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18

What brands do they stock? As well as relationships with customers shops have to have relationships with suppliers. You will find that dealerships are not dished out so easily and only the best bike shops can have the best brands. This is for bikes and for components. A brand to look for is Specialized, does the shop have Specialized components? Customers ...


10

I think it depends both on the rider (as @moz pointed out) and on the bike. And of course, you should have a clean road also. If you have a high end road bike in good shape, you can get to very high speeds if you've got the skills and the clear road ahead. In Tour de France downhill sections, they can go at speeds as high as 65 mph / 110 Km/h, even losing ...


9

I think that the answer to this question is not "how fast can you safely go?", but rather to look at the inverse, "how fast do you need to safely stop?". If you are on a long road with no side roads, and no chance of animals, dirt, gravel, stopped cars, braking cars, etc, then your maximum speed is very much a personal decision. As others in this question ...


8

Pushing and pulling and rhythm: You'll certainly need clipless pedals - you won't develop a decent stroke if you're only pushing down on the pedal. You need to be pulling as well. I would advocate speeding some time on a fixie, too. If you have to keep you legs moving, you will start to feel more connected to your bike and its speed. Get yourself a ...


8

I find them useful on the street during the winter. Here in Minneapolis it gets pretty cold and the streets can get pretty icy. Their studded-ness plus their aggressive tread pattern give me good traction in snow and on ice. However, studded tires are really slow. The majority of the time, even in winter, there isn't much ice and I am completely fine riding ...


8

One of the best reasons for having a round pedal stroke is efficiency. If you pedal stroke is smooth and efficient, you will get more power to the wheels with less effort. Some exercises for improving your pedal stroke; the winter is a great time for such low intensity exercises. Pedal a very big gear up hill (20-40 rpm) for intervals of 5-10 min x ...


7

Pushing down on the pedals is a natural thing. So to improve the "roundness" of your pedal stroke, completely ignore the down-stroke, instead focus on the following: Continuing the pedal stroke "across the bottom". This will probably feel something like trying to scrape mud off the bottom of your shoe. On the up-stroke, focus on driving your knee upwards ...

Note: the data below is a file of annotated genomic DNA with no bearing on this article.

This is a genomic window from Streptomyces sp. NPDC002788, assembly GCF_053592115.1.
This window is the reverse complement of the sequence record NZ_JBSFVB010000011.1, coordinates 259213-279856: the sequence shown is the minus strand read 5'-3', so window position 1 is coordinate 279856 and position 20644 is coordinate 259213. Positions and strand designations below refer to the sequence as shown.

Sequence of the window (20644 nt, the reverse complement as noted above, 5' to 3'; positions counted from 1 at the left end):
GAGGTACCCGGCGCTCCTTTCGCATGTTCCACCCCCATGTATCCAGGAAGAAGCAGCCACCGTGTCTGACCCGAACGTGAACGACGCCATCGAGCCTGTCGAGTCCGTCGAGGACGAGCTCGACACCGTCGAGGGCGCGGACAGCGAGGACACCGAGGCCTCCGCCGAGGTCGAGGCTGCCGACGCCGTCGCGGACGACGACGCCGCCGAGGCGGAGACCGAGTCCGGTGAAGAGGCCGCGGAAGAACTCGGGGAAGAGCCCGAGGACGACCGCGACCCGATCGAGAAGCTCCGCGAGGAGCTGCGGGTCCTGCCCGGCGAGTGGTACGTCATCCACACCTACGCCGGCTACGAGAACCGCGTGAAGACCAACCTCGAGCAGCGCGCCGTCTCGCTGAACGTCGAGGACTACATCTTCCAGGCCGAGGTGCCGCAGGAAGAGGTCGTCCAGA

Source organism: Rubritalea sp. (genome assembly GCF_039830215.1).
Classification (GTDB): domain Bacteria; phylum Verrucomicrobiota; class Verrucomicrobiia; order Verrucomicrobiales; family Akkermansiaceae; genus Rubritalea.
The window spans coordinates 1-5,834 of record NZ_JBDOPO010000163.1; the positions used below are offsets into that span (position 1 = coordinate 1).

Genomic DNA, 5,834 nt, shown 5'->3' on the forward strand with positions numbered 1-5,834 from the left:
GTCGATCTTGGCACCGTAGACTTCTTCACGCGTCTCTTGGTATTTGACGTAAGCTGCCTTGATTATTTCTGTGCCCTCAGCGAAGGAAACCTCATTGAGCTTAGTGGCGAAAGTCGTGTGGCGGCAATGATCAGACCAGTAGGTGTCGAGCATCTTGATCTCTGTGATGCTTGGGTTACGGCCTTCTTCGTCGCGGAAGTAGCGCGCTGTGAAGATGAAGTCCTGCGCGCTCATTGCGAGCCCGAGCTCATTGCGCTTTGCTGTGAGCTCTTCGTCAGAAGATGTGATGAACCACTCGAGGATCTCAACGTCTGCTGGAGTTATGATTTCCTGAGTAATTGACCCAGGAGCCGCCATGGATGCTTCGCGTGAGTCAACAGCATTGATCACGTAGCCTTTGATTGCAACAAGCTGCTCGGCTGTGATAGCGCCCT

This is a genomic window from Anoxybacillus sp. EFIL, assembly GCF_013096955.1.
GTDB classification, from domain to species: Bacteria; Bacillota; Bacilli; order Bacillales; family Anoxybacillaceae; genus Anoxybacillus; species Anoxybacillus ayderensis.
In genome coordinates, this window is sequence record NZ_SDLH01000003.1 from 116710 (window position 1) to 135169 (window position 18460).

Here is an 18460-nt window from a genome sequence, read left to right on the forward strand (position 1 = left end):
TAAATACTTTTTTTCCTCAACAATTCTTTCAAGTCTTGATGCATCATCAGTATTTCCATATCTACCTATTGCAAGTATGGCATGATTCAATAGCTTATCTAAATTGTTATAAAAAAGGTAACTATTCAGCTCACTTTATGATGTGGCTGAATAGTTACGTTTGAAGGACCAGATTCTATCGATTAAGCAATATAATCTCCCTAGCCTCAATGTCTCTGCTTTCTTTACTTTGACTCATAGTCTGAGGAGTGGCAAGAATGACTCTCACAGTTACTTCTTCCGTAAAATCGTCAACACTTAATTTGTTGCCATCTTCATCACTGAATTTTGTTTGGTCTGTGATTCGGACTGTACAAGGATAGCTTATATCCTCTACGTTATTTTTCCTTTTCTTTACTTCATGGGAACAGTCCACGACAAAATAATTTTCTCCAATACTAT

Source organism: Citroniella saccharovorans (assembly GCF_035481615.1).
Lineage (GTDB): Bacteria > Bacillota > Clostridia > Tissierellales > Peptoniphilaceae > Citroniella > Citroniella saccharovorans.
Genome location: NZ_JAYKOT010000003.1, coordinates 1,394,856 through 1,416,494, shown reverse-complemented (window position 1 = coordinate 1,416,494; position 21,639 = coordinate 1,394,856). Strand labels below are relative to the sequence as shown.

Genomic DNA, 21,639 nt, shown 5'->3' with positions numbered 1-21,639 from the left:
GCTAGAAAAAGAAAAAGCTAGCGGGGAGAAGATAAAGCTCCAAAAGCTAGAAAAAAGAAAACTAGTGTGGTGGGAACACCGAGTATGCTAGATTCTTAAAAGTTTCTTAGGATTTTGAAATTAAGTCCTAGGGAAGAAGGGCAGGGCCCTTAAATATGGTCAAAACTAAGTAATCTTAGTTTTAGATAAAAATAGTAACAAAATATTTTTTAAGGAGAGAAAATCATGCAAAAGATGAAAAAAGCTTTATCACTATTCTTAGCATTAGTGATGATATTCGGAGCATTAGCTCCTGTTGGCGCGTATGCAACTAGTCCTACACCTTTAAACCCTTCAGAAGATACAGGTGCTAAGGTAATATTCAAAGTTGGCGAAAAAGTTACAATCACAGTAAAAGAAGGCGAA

6

On one of my bikes with an analog speedometer, back when I was in really good shape, I decided to find out. Got a good run onto the biggest downhill around and hammered it all the way down. Got the speedo up to an indicated 60mph before running out of hill (65 is where it maxed out, not sure how accurate it was). It was very smooth feeling, all the low ...


5

All the answers referring to safe stopping are exactly right, but then there is another consideration - your equipment. @moz uses m/s and this gives a real feeling for the amount of distance you can cover in the time it will require to observe, decide and then act. Add to that your equipment. I remember a friend once discussing their recent Alpine trip and ...


5

3 basic tips Try to be predictive in your shifting. Don't wait until you really need the next lower gear to change gears. Try to do it before your cadence drops to where you're mashing on the pedals Ease up on the pedals when shifting. If you missed on the first tip, then let up on the mashing very briefly during the downshift. This will aid the chain in ...


4

I go with how they treat me. Are they friendly? Do they try and push whatever they have in stock or seem to be more focused on what I actually need. On the technical side, do they sell your brand? Are they a roadie or mtb shop or a nice mix? Does their repair area seem to have work that is being done or is it empty? You can also question some of the ...


4

I don't know what kind of tires you're running, but 65PSI is a really low maximum pressure for a 700x32 tire. I wouldn't exceed it if I were you. I'd probably throw them out and get a pair of tires that are a little more confidence inspiring. Tire pressure is more of an art than a science (even moreso with mountain bike tires), and much of it is going to ...


4

You might want to take a look at this question: How to choose a local bike shop. There's a lot of great information there. I recommend to check a few things. Check pricing on items to ensure they have competitive pricing. A store that charges a lot for items will probably do it to make up for less sales. Also, ensure the store isn't empty. If it's a ...